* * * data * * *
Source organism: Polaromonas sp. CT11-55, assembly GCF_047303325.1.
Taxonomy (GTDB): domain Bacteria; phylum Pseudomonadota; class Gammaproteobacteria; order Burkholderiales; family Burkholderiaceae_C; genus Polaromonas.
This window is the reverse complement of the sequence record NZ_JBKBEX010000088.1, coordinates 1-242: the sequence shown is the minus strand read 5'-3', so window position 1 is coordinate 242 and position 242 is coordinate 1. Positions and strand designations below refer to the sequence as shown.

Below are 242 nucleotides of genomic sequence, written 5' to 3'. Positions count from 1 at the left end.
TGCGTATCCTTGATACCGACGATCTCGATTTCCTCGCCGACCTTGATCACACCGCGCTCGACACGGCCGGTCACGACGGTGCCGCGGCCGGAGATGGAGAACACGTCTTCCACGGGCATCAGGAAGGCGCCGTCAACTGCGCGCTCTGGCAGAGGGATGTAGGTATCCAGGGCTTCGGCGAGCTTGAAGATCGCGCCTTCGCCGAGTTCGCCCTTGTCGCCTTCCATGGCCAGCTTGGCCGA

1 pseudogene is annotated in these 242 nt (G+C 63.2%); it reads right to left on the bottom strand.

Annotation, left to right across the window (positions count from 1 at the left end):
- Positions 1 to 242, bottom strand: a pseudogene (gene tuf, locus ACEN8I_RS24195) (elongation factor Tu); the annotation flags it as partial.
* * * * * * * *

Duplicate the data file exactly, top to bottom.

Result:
Source organism: Polaromonas sp. CT11-55, assembly GCF_047303325.1.
Taxonomy (GTDB): domain Bacteria; phylum Pseudomonadota; class Gammaproteobacteria; order Burkholderiales; family Burkholderiaceae_C; genus Polaromonas.
This window is the reverse complement of the sequence record NZ_JBKBEX010000088.1, coordinates 1-242: the sequence shown is the minus strand read 5'-3', so window position 1 is coordinate 242 and position 242 is coordinate 1. Positions and strand designations below refer to the sequence as shown.

Below are 242 nucleotides of genomic sequence, written 5' to 3'. Positions count from 1 at the left end.
TGCGTATCCTTGATACCGACGATCTCGATTTCCTCGCCGACCTTGATCACACCGCGCTCGACACGGCCGGTCACGACGGTGCCGCGGCCGGAGATGGAGAACACGTCTTCCACGGGCATCAGGAAGGCGCCGTCAACTGCGCGCTCTGGCAGAGGGATGTAGGTATCCAGGGCTTCGGCGAGCTTGAAGATCGCGCCTTCGCCGAGTTCGCCCTTGTCGCCTTCCATGGCCAGCTTGGCCGA

1 pseudogene is annotated in these 242 nt (G+C 63.2%); it reads right to left on the bottom strand.

Annotation, left to right across the window (positions count from 1 at the left end):
- Positions 1 to 242, bottom strand: a pseudogene (gene tuf, locus ACEN8I_RS24195) (elongation factor Tu); the annotation flags it as partial.